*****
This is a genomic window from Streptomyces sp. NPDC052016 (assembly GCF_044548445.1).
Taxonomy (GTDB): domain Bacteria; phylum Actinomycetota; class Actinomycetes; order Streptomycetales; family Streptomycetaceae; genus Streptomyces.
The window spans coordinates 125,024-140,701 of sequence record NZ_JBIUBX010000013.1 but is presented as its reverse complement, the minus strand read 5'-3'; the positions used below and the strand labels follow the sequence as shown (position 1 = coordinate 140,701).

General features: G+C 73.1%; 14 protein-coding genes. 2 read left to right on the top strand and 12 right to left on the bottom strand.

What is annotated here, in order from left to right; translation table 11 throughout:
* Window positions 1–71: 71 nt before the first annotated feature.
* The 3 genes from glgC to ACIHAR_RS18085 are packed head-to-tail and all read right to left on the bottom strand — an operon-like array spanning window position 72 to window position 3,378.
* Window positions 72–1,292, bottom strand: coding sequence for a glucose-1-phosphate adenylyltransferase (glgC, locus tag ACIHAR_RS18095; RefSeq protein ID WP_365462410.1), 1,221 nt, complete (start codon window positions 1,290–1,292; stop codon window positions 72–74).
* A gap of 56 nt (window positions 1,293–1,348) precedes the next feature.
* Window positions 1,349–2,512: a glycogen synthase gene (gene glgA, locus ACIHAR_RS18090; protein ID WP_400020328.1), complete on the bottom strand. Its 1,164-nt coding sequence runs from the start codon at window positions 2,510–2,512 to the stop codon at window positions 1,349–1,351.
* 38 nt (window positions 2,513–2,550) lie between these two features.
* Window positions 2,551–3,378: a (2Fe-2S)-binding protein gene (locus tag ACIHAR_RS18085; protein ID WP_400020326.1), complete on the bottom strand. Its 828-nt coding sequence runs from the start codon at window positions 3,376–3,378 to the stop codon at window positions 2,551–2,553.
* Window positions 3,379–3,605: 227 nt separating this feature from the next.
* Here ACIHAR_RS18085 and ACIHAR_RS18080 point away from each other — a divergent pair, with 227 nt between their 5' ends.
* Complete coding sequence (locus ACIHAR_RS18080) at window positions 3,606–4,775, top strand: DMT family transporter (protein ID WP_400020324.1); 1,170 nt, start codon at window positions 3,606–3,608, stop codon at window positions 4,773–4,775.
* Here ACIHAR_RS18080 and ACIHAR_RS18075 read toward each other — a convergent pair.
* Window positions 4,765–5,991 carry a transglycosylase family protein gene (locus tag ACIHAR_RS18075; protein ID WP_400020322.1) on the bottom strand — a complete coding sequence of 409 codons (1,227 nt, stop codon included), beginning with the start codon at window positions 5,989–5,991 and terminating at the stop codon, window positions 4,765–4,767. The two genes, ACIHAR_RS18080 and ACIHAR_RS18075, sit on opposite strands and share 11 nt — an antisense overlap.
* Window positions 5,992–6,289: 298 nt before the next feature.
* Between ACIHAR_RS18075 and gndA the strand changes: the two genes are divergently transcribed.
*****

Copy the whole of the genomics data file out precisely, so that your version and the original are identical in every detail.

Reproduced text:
This is a genomic window from Streptomyces sp. NPDC052016 (assembly GCF_044548445.1).
Taxonomy (GTDB): domain Bacteria; phylum Actinomycetota; class Actinomycetes; order Streptomycetales; family Streptomycetaceae; genus Streptomyces.
The window spans coordinates 125,024-140,701 of sequence record NZ_JBIUBX010000013.1 but is presented as its reverse complement, the minus strand read 5'-3'; the positions used below and the strand labels follow the sequence as shown (position 1 = coordinate 140,701).

General features: G+C 73.1%; 14 protein-coding genes. 2 read left to right on the top strand and 12 right to left on the bottom strand.

What is annotated here, in order from left to right; translation table 11 throughout:
* Window positions 1–71: 71 nt before the first annotated feature.
* The 3 genes from glgC to ACIHAR_RS18085 are packed head-to-tail and all read right to left on the bottom strand — an operon-like array spanning window position 72 to window position 3,378.
* Window positions 72–1,292, bottom strand: coding sequence for a glucose-1-phosphate adenylyltransferase (glgC, locus tag ACIHAR_RS18095; RefSeq protein ID WP_365462410.1), 1,221 nt, complete (start codon window positions 1,290–1,292; stop codon window positions 72–74).
* A gap of 56 nt (window positions 1,293–1,348) precedes the next feature.
* Window positions 1,349–2,512: a glycogen synthase gene (gene glgA, locus ACIHAR_RS18090; protein ID WP_400020328.1), complete on the bottom strand. Its 1,164-nt coding sequence runs from the start codon at window positions 2,510–2,512 to the stop codon at window positions 1,349–1,351.
* 38 nt (window positions 2,513–2,550) lie between these two features.
* Window positions 2,551–3,378: a (2Fe-2S)-binding protein gene (locus tag ACIHAR_RS18085; protein ID WP_400020326.1), complete on the bottom strand. Its 828-nt coding sequence runs from the start codon at window positions 3,376–3,378 to the stop codon at window positions 2,551–2,553.
* Window positions 3,379–3,605: 227 nt separating this feature from the next.
* Here ACIHAR_RS18085 and ACIHAR_RS18080 point away from each other — a divergent pair, with 227 nt between their 5' ends.
* Complete coding sequence (locus ACIHAR_RS18080) at window positions 3,606–4,775, top strand: DMT family transporter (protein ID WP_400020324.1); 1,170 nt, start codon at window positions 3,606–3,608, stop codon at window positions 4,773–4,775.
* Here ACIHAR_RS18080 and ACIHAR_RS18075 read toward each other — a convergent pair.
* Window positions 4,765–5,991 carry a transglycosylase family protein gene (locus tag ACIHAR_RS18075; protein ID WP_400020322.1) on the bottom strand — a complete coding sequence of 409 codons (1,227 nt, stop codon included), beginning with the start codon at window positions 5,989–5,991 and terminating at the stop codon, window positions 4,765–4,767. The two genes, ACIHAR_RS18080 and ACIHAR_RS18075, sit on opposite strands and share 11 nt — an antisense overlap.
* Window positions 5,992–6,289: 298 nt before the next feature.
* Between ACIHAR_RS18075 and gndA the strand changes: the two genes are divergently transcribed.